Biden’s Cabinet picks face cyber questions from Congress as SolarWinds looms large

A day before his inauguration, Biden's picks for top Cabinet posts faced cyber questions in their confirmation hearings.
Alejandro Mayorkas attends a DHS ceremony in 2016. (Flickr/Department of Homeland Security)

President-elect Joe Biden’s choices to take on key cabinet roles outlined their approaches to pressing cybersecurity issues facing the new administration during Senate confirmation hearings on Tuesday.

A suspected Russian hacking operation that has exposed frailties in federal defenses, as well as conspiracy theories that inspired the Jan. 6 siege of the Capitol, loomed large at the hearings, which came a day before Biden’s inauguration. Of note: Biden’s picks for Homeland Security chief and Director of National Intelligence said they will get a clearer picture of the SolarWinds hacking campaign after getting classified briefings on the matter.

Here are the highlights from Tuesday’s confirmation hearings.

Alejandro Mayorkas, Secretary of Homeland Security nominee


Immigration issues dominated the discussion between Alejandro Mayorkas, Biden’s nominee for DHS chief, and Senate lawmakers. The inability of DHS and other federal departments to stop alleged Russian hacker from exploiting software built by the federal contractor SolarWinds, though, was a recurring theme.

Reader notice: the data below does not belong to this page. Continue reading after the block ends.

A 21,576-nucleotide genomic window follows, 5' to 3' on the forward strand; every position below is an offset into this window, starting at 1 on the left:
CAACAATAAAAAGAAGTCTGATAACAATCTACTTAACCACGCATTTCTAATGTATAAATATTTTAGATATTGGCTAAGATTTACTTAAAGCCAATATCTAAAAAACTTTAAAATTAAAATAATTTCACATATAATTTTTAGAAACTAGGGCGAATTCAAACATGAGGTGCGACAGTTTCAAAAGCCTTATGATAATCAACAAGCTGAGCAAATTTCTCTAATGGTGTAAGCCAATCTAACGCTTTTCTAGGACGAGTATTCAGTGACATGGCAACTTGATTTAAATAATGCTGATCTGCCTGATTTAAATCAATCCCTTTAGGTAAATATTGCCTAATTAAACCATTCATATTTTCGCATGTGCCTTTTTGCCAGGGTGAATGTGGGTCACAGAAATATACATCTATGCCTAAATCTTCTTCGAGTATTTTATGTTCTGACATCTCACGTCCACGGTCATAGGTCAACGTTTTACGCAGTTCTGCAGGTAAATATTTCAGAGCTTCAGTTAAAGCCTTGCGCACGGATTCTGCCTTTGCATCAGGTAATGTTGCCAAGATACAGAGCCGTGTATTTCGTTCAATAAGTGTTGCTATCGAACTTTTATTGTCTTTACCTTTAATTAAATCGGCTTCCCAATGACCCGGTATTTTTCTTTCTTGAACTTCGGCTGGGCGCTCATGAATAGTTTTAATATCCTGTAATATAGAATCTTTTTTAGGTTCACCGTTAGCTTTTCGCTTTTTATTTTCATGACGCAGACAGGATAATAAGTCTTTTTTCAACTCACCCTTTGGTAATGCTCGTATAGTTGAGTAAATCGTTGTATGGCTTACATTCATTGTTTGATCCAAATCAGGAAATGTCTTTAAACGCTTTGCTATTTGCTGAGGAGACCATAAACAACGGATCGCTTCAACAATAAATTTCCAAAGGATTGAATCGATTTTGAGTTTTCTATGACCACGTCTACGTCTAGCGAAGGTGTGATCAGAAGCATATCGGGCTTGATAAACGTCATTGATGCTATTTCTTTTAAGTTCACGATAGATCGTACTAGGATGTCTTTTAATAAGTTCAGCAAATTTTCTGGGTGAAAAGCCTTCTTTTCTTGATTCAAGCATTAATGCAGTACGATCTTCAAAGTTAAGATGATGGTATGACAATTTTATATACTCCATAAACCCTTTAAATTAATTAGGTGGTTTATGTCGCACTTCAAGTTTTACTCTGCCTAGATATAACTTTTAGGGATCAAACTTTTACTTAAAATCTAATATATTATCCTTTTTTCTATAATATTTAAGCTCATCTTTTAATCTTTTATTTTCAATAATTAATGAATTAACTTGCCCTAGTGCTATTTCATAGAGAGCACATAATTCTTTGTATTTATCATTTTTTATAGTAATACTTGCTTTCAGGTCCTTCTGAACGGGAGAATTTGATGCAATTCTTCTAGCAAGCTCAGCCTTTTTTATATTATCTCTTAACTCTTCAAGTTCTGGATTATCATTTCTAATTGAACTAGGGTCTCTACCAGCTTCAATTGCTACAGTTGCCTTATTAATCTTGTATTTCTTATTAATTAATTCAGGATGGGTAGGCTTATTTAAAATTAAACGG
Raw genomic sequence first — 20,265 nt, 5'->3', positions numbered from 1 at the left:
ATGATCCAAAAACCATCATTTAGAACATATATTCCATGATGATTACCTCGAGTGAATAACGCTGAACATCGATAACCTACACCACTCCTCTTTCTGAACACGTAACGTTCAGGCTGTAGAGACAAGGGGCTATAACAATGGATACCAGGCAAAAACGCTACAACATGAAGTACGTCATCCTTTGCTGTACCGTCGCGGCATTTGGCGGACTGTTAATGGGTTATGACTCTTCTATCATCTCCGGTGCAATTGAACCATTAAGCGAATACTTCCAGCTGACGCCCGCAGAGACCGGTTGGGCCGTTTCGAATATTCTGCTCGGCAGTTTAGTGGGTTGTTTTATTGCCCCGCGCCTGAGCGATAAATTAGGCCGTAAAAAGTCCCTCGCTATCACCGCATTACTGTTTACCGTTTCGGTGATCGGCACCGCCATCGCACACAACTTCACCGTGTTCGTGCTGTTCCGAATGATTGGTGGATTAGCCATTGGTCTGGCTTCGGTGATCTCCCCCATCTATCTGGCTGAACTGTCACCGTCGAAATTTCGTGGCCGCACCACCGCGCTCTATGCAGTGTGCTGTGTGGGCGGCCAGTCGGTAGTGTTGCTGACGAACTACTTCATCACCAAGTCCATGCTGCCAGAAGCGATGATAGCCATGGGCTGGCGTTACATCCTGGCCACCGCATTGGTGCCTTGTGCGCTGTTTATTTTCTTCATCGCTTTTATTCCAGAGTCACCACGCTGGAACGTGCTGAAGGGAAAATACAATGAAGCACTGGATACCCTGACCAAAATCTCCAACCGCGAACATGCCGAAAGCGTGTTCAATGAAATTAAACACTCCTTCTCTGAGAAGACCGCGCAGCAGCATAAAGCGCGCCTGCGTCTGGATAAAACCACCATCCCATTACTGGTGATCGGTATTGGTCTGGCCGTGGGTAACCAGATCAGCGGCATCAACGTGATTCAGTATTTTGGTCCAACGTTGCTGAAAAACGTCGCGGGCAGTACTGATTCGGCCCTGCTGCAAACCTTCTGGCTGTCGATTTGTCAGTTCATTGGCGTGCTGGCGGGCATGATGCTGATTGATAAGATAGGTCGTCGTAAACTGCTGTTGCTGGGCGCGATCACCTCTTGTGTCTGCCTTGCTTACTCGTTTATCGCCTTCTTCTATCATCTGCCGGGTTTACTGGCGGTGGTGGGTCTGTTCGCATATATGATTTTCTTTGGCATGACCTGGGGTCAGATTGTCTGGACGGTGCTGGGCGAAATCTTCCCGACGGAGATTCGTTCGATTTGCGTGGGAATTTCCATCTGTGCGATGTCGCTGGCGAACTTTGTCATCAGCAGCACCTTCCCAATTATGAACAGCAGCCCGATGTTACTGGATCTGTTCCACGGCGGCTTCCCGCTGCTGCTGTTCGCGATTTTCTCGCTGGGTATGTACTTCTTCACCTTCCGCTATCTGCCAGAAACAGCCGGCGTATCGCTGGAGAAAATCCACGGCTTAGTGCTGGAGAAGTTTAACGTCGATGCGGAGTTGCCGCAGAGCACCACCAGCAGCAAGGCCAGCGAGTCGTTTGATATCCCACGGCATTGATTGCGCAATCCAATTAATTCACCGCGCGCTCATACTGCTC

Mayorkas flatly told lawmakers that U.S. government’s defenses against hacking were out of step with the urgency of the threats.

“We have to do a much better job than we are doing  now,” Mayorkas told the Senate Homeland Security and Governmental Affairs Committee. He pledged to make “the  cybersecurity of our nation…one of my highest priorities.”

Sen. Rob Portman, R-Ohio, the committee chairman, suggested that DHS’s Cybersecurity and Infrastructure Security Agency (CISA) was “stretched too thin” in terms of resources and personnel to catch the SolarWinds hackers. Mayorkas didn’t address that comment directly, but made clear that he wants to strengthen the agency. (Biden has proposed providing CISA with an additional $690 million for network defenses.)

“CISA must improve the cyber hygiene of the federal government, of the many departments and agencies throughout it,” said Mayorkas, who served as deputy Homeland Security secretary in the Obama administration. “I think this is going to require an all-of-government approach, and there is a great amount that will rest on the shoulders of CISA.”


In the aftermath of the SolarWinds hack, lawmakers have scrutinized two DHS-run cybersecurity programs that the government spends hundreds of millions of dollars on annually. One is an intrusion detection service known as Einstein, the other is a contracting vehicle called Continuous Diagnostics and Mitigation that allows agencies to buy cyber-defense tools.

Mayorkas told lawmakers he would conduct a “thorough review” of both programs to see if they are designed and executed “to stop a threat such as SolarWinds.” If not, he said he would explore other tools needed to defend agency networks.

The DHS secretary nominee also said he needed more information, including classified data, to fully understand the breadth of the SolarWinds hack.

Avril Haines, Director of National Intelligence nominee